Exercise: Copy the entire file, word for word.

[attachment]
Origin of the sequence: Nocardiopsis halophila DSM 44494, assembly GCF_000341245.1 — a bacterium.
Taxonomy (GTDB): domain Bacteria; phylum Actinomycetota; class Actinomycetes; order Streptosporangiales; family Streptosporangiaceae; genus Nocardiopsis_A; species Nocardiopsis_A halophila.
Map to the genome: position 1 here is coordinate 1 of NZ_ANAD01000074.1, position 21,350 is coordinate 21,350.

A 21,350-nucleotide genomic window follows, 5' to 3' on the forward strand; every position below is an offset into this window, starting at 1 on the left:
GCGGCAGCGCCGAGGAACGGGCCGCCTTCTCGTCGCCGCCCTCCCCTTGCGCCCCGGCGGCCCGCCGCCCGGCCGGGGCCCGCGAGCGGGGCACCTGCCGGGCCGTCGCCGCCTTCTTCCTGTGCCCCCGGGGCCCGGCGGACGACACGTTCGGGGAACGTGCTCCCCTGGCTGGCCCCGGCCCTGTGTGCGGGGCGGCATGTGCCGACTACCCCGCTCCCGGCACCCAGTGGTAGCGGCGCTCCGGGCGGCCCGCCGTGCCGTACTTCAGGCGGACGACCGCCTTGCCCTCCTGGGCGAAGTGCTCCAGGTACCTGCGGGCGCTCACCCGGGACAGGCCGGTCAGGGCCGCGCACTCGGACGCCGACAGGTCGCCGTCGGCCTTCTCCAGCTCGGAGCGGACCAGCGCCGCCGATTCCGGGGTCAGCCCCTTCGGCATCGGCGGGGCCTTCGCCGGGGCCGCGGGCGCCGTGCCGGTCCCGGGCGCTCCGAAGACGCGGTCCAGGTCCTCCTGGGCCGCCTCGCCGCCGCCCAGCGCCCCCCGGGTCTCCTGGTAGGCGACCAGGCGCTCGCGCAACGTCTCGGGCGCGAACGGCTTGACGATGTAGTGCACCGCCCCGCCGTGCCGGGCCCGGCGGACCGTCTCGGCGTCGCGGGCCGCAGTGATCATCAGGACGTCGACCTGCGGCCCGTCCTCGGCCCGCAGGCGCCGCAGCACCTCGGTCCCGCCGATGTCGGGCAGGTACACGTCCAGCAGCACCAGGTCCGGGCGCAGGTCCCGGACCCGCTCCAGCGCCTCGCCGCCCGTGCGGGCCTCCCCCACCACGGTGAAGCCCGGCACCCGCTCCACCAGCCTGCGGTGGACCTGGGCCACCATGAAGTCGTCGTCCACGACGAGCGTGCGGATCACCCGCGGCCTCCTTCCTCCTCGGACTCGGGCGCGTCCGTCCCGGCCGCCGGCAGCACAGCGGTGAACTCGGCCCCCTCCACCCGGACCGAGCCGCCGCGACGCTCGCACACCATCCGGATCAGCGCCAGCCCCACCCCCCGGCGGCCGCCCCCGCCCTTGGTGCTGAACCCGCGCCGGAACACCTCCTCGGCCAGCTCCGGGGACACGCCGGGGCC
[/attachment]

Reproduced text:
Origin of the sequence: Nocardiopsis halophila DSM 44494, assembly GCF_000341245.1 — a bacterium.
Taxonomy (GTDB): domain Bacteria; phylum Actinomycetota; class Actinomycetes; order Streptosporangiales; family Streptosporangiaceae; genus Nocardiopsis_A; species Nocardiopsis_A halophila.
Map to the genome: position 1 here is coordinate 1 of NZ_ANAD01000074.1, position 21,350 is coordinate 21,350.

A 21,350-nucleotide genomic window follows, 5' to 3' on the forward strand; every position below is an offset into this window, starting at 1 on the left:
GCGGCAGCGCCGAGGAACGGGCCGCCTTCTCGTCGCCGCCCTCCCCTTGCGCCCCGGCGGCCCGCCGCCCGGCCGGGGCCCGCGAGCGGGGCACCTGCCGGGCCGTCGCCGCCTTCTTCCTGTGCCCCCGGGGCCCGGCGGACGACACGTTCGGGGAACGTGCTCCCCTGGCTGGCCCCGGCCCTGTGTGCGGGGCGGCATGTGCCGACTACCCCGCTCCCGGCACCCAGTGGTAGCGGCGCTCCGGGCGGCCCGCCGTGCCGTACTTCAGGCGGACGACCGCCTTGCCCTCCTGGGCGAAGTGCTCCAGGTACCTGCGGGCGCTCACCCGGGACAGGCCGGTCAGGGCCGCGCACTCGGACGCCGACAGGTCGCCGTCGGCCTTCTCCAGCTCGGAGCGGACCAGCGCCGCCGATTCCGGGGTCAGCCCCTTCGGCATCGGCGGGGCCTTCGCCGGGGCCGCGGGCGCCGTGCCGGTCCCGGGCGCTCCGAAGACGCGGTCCAGGTCCTCCTGGGCCGCCTCGCCGCCGCCCAGCGCCCCCCGGGTCTCCTGGTAGGCGACCAGGCGCTCGCGCAACGTCTCGGGCGCGAACGGCTTGACGATGTAGTGCACCGCCCCGCCGTGCCGGGCCCGGCGGACCGTCTCGGCGTCGCGGGCCGCAGTGATCATCAGGACGTCGACCTGCGGCCCGTCCTCGGCCCGCAGGCGCCGCAGCACCTCGGTCCCGCCGATGTCGGGCAGGTACACGTCCAGCAGCACCAGGTCCGGGCGCAGGTCCCGGACCCGCTCCAGCGCCTCGCCGCCCGTGCGGGCCTCCCCCACCACGGTGAAGCCCGGCACCCGCTCCACCAGCCTGCGGTGGACCTGGGCCACCATGAAGTCGTCGTCCACGACGAGCGTGCGGATCACCCGCGGCCTCCTTCCTCCTCGGACTCGGGCGCGTCCGTCCCGGCCGCCGGCAGCACAGCGGTGAACTCGGCCCCCTCCACCCGGACCGAGCCGCCGCGACGCTCGCACACCATCCGGATCAGCGCCAGCCCCACCCCCCGGCGGCCGCCCCCGCCCTTGGTGCTGAACCCGCGCCGGAACACCTCCTCGGCCAGCTCCGGGGACACGCCGGGGCC